The testimony today will be about airports, but the real issues are money and prestige.
The opening Senate Commerce Committee hearing over control of Dulles International and National airports will be packed with a who's who of area officials, representatives of the federal government, airline industry executives and noise activists.
In the latest round of a year-long fight over a proposal by Transportation Secretary Elizabeth Hanford Dole to turn over operation of the two airports to a regional authority, the stakes are high:
*As the airline industry faces a critical period of shakedown and reorganization, will Dulles or Baltimore-Washington International emerge as the premier hub airport in the region?
*Which state will reap the billions of dollars in economic development that follows airport growth?
*Can the federal government get out of the airport business, which it has tried to do for almost 40 years?
Maryland Gov. Harry Hughes, who was that state's transportation secretary in 1972 when the state bought BWI from the city of Baltimore, will line up with his congressional delegation to try to stop the bill. Their fear: that BWI will be left out in the cold in the competition for passengers, as well as for the upscale, high-tech development that occurs around booming airports.
Among other things, the regional authority would enable Dulles to build a $100 million midfield terminal, which federal officials say is desperately needed if Dulles is to make the jump to a first class, heavily used international airport. Maryland officials fear such a move would give Dulles an unfair advantage in the battle to attract more passengers and, ultimately, development.
"All fairness and competition will vanish if this legislation is enacted," Hughes said in a letter to members of the Maryland delegation. He added that the transfer amounted to a "substantial subsidy" for the Virginia airports.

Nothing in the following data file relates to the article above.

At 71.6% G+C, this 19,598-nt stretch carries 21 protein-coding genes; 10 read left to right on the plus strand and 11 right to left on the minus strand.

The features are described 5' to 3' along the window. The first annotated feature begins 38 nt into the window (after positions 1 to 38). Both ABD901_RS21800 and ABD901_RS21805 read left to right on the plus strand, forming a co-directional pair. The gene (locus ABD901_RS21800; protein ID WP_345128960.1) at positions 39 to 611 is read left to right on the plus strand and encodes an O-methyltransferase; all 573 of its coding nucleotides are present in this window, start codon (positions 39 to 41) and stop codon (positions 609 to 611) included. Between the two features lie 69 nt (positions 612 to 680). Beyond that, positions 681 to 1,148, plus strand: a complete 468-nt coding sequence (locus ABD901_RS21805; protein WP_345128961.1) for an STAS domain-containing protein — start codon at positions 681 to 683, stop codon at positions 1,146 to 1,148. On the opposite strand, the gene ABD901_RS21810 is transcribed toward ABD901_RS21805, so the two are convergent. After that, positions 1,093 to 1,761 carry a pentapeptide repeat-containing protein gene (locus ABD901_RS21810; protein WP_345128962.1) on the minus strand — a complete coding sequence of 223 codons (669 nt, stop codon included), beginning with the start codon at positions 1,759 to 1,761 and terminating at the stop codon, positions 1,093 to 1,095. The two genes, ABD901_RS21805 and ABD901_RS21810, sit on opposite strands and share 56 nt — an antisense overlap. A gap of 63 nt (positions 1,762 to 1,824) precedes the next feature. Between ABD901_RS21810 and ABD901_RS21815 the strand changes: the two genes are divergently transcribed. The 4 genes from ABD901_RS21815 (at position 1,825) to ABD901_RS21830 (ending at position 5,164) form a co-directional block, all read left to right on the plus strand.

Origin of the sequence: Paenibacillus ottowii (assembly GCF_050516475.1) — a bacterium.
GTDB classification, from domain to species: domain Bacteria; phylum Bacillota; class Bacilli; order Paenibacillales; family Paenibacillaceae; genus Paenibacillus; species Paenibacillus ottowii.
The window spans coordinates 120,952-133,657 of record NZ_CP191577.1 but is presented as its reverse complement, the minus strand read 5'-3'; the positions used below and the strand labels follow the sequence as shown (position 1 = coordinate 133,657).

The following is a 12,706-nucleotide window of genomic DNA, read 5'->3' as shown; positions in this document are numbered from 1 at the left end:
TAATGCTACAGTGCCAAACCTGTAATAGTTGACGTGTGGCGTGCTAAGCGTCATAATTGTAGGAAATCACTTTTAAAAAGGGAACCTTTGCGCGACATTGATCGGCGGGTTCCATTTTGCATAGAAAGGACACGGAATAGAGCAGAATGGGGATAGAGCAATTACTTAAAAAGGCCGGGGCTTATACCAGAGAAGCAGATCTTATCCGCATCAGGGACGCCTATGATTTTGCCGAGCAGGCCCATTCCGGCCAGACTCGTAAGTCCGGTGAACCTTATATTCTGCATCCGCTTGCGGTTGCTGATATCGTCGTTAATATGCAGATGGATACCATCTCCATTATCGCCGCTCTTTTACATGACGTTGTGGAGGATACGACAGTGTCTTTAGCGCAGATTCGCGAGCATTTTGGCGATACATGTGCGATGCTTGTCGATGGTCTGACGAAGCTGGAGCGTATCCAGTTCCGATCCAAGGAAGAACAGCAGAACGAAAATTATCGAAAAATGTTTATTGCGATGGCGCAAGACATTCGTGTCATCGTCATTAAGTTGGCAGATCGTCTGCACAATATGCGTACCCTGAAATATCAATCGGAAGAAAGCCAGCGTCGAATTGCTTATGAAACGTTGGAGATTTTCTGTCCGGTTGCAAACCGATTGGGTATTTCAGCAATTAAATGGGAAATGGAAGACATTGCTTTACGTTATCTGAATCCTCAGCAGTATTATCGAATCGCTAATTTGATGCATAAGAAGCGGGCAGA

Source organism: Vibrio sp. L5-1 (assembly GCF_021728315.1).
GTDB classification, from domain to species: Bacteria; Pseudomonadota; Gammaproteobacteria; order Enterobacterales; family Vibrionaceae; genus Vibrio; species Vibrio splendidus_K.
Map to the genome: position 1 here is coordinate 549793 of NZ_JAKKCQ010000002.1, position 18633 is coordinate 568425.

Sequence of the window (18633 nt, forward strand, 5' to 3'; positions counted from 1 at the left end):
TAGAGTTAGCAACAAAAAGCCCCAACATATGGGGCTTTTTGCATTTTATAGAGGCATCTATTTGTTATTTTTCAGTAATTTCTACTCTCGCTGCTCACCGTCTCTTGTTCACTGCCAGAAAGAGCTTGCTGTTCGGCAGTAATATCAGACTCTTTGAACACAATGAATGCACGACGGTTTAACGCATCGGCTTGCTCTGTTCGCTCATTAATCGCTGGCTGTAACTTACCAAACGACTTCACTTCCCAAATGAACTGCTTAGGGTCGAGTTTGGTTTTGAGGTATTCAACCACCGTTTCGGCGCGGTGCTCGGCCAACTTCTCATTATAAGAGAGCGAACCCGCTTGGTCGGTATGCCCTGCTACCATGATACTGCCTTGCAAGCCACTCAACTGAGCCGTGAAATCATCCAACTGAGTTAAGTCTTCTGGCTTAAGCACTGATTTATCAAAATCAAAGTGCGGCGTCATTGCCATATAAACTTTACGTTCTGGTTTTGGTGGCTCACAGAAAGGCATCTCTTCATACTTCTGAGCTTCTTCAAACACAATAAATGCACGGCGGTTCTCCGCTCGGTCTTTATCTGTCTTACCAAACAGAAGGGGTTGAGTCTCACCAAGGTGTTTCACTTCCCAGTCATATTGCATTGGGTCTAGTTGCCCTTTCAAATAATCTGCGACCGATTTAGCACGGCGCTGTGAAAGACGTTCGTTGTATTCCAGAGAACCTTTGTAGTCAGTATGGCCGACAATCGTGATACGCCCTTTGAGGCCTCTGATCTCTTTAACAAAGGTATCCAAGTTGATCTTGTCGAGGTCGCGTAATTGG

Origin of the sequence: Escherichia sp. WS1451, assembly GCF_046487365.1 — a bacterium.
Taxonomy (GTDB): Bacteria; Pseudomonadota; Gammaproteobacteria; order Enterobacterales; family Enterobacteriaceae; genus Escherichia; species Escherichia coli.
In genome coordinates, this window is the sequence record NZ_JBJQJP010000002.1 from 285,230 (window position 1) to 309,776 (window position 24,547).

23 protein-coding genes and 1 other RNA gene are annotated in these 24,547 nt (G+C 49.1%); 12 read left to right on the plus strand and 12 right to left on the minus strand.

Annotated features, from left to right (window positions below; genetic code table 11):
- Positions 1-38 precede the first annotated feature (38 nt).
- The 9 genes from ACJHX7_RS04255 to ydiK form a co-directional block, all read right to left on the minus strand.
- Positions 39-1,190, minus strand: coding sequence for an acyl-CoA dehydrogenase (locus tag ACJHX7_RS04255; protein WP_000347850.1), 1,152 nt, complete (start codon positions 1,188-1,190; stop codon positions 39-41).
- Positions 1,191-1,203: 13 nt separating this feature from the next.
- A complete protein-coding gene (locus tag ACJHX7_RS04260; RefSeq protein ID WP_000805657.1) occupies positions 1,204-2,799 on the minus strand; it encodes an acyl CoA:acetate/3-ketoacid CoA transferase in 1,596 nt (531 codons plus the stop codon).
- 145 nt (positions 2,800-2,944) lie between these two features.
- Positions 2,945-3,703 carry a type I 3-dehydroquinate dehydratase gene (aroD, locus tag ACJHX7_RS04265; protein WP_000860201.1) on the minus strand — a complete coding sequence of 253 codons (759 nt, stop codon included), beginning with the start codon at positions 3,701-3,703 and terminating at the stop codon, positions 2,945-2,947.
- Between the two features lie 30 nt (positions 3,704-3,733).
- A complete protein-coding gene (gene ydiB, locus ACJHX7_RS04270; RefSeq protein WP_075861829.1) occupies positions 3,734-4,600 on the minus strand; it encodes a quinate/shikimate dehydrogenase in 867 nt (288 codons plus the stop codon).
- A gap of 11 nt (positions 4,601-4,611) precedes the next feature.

"There's an awful lot of ego and macho involved in this," said one Federal Aviation Administration official. "Maryland officials feel they've got a lot on the line."
The legislation is championed by Virginia congressmen and is supported by the Reagan administration and by D.C. Mayor Marion Barry. All are scheduled to testify today.
The congressional battle comes after a public relations war between Dulles and BWI, in which both airports have aggressively lured passengers and airlines.
The result is that the once-empty terminals are now often crowded with passengers. Dulles, 26 miles from Washington, has increased passenger totals about 20 percent in the last three years. Passenger growth at BWI, 35 miles from Washington and nine miles from Baltimore, was 14 percent in 1983, 28 percent in 1984 and 24 percent for the first three months of 1985.
BWI's big coup was persuading Piedmont Airlines in 1983 to make BWI a "hub," or a major connecting point for flights, while Dulles recently got Pan Am to make it a hub for overseas flights.
But the stakes are much higher than airline business. Economic development experts from both states say the two airports have been the key to luring high-tech firms and other commercial industry to Northern Virginia and to Anne Arundel County.
"The airport is probably the greatest thing around in terms of being an incentive for development. I can't think of a single business that didn't cite the nearness of the airport as one of the major reasons for locating here," said Lissa Brown of the Anne Arundel Economic Development Office.
"Having a good airport is like having a profitable sports team. It's a real asset to an area," said David Chapin, director of policy for the Maryland Department of Transportation.
"I'm sympathetic with those people in Maryland. They've got a good thing going and they don't want anybody to mess it up. But we're not going to mess it up," said former Virginia governor Linwood Holton, appointed by Secretary Dole to head the 15-member Holton Commission that recommended the transfer after a year-long study.
Holton and other officials believe that future development will be sufficient to support BWI, Dulles and National. "This region is growing in a way that all three of these airports is going to benefit," said Tom Morr, president of the Washington Dulles Task Force, a private organization formed to promote Dulles.
Federal and Virginia officials also maintain that the Maryland and Virginia airports serve two separate, noncompeting markets. While a majority of the passengers using Dulles and National live in the Washington metropolitan area, most of those using BWI come from Baltimore and other parts of Maryland, they say.